Pothole Repairs Move into Overdrive
March 23, 2011
With recent moderate temperatures, the City of Edmonton has been able to accelerate its pothole repair program for 2011.
“We’ve been working on potholes throughout the snow season,” says Bob Dunford, Director, Roadway Maintenance for Transportation. “The freeze-thaw cycles that we experienced over the last five months have created a number of challenges for our crews, and we didn’t want to wait until the spring to tackle some of the more serious damage inflicted by a combination of standing water and subzero temperatures. Now that we have warmer weather, less snowfall and longer days, our crews can focus on pothole repairs throughout the city.”
In northern climates, dramatic drops in temperature cause the ground beneath the roads to heave and the asphalt to crack. As the weather warms and snow thaws, the resulting run-off fills the breaks in the road’s surface. When temperatures drop again, the freezing water in the cracks expands and further breaks down the asphalt. Potholes are formed as vehicles ride over top of the damaged areas and further loosen material.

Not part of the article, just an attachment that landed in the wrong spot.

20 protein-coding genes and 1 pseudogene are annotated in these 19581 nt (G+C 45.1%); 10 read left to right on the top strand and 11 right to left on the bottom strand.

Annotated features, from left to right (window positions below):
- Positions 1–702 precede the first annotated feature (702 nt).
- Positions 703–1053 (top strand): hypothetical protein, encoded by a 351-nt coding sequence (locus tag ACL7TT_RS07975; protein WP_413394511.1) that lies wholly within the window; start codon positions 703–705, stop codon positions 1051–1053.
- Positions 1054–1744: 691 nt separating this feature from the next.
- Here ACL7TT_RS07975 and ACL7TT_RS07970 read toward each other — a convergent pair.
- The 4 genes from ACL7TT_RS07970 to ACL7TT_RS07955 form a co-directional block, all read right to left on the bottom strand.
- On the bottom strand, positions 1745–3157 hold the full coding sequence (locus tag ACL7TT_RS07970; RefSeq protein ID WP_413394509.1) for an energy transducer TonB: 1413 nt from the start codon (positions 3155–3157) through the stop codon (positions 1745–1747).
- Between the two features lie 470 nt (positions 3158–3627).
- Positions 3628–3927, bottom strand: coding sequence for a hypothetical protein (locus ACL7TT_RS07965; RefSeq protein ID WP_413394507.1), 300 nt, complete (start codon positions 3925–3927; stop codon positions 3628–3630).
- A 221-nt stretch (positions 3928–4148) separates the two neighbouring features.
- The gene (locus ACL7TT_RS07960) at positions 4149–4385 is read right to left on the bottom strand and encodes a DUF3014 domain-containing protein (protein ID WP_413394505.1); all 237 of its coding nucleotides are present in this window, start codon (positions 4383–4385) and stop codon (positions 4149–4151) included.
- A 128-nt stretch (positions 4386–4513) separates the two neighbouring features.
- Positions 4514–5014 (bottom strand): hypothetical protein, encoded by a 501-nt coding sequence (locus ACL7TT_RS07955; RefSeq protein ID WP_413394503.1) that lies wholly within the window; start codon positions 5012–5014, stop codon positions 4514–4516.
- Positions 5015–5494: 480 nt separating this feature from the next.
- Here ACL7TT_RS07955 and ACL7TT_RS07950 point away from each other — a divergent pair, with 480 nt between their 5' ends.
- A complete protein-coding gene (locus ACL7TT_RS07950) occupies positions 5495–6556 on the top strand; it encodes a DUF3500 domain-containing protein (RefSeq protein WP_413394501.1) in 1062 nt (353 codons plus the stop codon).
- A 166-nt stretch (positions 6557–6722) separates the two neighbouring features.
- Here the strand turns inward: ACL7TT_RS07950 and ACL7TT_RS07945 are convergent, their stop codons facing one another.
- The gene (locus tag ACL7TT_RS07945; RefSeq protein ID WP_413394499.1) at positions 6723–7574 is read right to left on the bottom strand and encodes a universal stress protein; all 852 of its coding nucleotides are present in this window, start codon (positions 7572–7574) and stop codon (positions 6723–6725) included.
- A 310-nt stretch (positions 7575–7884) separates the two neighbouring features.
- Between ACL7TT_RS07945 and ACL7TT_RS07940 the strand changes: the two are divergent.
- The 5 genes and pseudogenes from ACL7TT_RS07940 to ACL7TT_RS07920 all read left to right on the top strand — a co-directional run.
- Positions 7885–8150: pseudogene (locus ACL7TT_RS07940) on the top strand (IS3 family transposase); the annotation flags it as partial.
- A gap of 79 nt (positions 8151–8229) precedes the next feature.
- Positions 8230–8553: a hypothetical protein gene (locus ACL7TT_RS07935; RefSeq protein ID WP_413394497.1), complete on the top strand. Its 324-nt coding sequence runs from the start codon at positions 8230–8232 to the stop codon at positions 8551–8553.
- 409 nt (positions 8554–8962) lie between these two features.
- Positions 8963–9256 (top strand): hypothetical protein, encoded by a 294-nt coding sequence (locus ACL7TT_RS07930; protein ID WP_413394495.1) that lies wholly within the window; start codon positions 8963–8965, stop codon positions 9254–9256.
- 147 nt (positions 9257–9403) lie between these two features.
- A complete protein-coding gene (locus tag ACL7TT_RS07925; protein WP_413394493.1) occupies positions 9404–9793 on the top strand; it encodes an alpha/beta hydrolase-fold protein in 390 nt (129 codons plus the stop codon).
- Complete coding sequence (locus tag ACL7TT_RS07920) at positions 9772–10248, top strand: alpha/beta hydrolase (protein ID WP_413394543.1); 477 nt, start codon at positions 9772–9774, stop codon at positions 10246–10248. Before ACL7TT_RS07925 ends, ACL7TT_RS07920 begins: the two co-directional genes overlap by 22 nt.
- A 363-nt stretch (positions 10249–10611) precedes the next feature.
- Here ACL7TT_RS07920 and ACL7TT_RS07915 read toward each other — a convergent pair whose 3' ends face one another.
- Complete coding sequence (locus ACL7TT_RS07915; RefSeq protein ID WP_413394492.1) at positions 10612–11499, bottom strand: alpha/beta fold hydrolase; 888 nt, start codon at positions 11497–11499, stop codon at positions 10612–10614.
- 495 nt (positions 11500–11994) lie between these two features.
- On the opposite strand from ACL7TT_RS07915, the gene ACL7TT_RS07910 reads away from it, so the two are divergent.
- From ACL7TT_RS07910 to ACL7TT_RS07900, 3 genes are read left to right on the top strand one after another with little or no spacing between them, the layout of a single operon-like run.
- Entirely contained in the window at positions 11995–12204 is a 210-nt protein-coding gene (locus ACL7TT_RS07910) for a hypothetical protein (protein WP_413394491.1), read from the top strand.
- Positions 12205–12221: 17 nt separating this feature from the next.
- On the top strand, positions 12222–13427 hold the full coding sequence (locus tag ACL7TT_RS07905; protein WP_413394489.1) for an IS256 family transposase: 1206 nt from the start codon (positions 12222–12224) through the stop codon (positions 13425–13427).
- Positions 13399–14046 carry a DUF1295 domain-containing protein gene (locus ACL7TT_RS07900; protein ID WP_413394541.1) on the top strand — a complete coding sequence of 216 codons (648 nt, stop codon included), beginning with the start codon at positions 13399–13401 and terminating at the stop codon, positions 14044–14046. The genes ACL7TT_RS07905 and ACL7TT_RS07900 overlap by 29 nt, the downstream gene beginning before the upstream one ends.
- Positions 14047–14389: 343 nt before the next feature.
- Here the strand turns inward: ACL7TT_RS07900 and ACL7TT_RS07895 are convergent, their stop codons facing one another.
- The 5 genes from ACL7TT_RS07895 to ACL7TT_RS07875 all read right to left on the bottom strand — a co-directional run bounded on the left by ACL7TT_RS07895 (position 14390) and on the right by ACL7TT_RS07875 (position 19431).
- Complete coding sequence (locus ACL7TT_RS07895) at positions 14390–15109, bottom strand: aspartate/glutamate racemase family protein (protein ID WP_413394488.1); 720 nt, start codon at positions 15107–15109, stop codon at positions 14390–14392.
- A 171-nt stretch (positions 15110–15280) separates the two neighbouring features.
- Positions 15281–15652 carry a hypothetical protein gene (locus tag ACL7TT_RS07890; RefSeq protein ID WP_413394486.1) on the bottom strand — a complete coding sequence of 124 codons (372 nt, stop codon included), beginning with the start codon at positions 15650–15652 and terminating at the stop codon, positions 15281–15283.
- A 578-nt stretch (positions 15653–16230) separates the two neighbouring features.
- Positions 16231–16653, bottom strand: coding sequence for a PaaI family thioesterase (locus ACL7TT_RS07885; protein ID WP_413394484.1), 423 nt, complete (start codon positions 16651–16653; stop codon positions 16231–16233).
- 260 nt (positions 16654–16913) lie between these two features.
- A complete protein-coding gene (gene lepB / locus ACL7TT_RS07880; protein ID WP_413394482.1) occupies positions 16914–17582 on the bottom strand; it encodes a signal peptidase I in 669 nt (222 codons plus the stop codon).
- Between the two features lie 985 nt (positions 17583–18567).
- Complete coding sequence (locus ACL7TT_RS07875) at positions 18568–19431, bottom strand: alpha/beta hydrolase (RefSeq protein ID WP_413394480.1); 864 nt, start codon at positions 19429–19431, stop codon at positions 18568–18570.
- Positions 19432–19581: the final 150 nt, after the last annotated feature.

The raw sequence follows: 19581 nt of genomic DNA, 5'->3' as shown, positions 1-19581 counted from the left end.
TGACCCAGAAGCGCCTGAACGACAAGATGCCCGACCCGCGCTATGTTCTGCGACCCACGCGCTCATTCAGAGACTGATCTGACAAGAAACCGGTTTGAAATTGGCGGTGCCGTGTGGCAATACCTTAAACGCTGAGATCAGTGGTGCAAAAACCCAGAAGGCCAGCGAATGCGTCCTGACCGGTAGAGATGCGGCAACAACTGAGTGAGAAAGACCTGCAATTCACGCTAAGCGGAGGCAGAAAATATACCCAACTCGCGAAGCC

Over the course of the spring and summer maintenance program, crews generally work on between 400,000 and 420,000 potholes. Preventative maintenance on roads throughout Edmonton over the past few years has improved the overall condition, but due to the number of freeze-thaw cycles the City expects crews to be working on approximately 450,000 potholes this year. The budget for pothole repair in 2011 is $5.9 million.
“Although Roadway Maintenance seeks out and fixes as many potholes as possible, we ask that members of the public assist us by reporting potholes and identifying areas of particular concern,” says Dunford. “We encourage citizens to visit our webpage and submit a pothole report; by doing so, they can help us ensure good driving conditions for Edmontonians.”
For more information:
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In Edmonton: 311
Outside Edmonton: 780-442-5311